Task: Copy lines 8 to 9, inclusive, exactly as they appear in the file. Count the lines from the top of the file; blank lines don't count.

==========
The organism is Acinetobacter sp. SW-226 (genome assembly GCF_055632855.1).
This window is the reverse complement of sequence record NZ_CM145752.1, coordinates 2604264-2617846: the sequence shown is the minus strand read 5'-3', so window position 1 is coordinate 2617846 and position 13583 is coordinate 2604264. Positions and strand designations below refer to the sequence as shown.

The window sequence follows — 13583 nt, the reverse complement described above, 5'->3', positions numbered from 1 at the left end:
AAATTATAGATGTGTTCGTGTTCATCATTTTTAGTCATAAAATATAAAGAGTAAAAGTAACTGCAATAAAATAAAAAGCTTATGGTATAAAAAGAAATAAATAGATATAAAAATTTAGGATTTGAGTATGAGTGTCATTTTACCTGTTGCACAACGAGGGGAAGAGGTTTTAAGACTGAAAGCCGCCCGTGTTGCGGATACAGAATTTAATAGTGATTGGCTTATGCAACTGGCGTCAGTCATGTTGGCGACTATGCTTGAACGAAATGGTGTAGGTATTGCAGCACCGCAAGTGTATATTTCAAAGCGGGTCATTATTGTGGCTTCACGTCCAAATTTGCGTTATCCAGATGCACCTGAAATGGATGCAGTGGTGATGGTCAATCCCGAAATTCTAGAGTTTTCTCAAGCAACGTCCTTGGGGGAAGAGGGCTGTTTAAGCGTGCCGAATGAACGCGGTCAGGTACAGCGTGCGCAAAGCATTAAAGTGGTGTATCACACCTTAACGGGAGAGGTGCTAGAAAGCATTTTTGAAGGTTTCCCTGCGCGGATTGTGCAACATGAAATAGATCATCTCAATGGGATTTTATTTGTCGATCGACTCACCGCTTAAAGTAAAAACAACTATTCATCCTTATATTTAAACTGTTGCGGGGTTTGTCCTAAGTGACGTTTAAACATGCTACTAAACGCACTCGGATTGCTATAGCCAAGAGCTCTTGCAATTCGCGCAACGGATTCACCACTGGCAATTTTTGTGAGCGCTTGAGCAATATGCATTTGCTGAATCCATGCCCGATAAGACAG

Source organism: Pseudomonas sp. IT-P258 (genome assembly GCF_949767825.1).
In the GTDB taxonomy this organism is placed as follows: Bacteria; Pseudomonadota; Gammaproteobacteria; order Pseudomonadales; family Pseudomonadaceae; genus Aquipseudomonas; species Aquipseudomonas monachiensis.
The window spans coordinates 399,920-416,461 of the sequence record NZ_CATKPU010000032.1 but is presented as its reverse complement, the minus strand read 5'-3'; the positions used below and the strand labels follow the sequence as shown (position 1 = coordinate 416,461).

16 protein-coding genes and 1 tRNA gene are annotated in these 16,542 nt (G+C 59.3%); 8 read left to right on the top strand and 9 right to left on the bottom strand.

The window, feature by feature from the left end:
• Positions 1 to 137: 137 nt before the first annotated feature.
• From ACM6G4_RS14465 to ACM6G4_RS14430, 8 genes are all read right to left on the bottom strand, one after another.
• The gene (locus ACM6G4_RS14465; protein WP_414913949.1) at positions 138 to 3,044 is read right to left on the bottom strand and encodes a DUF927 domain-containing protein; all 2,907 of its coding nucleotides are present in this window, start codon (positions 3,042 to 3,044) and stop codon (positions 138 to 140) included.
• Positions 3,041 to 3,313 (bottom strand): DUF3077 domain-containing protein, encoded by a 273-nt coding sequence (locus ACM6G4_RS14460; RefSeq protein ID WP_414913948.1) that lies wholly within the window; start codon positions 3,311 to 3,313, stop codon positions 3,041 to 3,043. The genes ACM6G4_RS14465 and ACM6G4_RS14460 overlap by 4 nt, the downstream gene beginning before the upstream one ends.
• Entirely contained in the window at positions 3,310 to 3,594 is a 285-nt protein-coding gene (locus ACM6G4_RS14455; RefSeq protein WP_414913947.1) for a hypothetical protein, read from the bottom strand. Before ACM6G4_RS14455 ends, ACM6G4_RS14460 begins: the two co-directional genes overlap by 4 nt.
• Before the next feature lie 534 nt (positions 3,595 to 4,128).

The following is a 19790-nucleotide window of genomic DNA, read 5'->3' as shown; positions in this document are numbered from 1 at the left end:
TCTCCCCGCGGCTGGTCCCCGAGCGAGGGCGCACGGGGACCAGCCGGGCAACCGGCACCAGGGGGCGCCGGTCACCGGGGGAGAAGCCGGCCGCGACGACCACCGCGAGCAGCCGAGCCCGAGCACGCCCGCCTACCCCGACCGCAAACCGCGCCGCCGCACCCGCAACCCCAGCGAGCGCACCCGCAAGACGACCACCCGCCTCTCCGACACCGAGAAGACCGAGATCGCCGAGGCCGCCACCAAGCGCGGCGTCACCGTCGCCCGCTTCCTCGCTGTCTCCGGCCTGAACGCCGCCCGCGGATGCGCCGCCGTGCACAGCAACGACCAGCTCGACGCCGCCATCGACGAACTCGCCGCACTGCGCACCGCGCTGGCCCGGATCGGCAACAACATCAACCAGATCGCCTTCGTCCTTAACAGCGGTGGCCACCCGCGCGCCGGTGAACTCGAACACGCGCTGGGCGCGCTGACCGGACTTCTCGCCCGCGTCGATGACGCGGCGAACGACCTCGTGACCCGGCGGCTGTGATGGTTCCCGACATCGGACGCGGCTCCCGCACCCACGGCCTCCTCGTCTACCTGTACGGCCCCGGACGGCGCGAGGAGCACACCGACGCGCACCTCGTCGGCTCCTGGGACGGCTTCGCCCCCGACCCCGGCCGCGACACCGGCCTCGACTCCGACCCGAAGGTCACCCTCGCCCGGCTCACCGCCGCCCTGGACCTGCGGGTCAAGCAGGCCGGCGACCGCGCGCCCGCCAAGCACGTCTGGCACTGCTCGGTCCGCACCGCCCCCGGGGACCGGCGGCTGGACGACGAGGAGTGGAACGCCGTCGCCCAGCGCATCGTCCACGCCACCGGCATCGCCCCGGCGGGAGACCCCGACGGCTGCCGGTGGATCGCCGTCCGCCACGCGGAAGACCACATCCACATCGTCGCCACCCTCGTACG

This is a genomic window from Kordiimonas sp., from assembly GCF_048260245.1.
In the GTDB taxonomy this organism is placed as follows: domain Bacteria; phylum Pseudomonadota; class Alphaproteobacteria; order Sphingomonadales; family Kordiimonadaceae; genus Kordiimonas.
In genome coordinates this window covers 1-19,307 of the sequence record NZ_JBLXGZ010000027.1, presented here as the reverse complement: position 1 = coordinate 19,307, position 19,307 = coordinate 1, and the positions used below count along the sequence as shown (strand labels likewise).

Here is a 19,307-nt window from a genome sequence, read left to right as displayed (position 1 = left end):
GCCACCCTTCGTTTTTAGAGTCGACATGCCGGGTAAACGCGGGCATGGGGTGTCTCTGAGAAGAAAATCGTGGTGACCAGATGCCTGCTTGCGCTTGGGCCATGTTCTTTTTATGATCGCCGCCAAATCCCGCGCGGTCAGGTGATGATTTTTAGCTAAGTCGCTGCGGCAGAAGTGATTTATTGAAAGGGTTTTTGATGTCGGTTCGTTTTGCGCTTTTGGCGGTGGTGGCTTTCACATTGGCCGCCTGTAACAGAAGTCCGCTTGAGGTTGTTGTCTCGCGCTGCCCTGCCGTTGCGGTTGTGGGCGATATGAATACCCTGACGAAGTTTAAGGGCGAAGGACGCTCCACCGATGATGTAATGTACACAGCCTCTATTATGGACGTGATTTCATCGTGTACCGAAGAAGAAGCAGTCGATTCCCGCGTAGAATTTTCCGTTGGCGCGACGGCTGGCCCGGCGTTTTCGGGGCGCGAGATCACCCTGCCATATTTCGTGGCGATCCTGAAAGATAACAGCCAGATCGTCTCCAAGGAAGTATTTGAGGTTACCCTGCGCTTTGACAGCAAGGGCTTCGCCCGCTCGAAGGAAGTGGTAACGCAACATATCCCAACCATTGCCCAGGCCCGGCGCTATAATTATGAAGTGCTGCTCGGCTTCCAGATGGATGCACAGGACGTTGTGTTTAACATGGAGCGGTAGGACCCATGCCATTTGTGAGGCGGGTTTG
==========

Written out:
16 protein-coding genes and 1 tRNA gene are annotated in these 16,542 nt (G+C 59.3%); 8 read left to right on the top strand and 9 right to left on the bottom strand.

The window, feature by feature from the left end: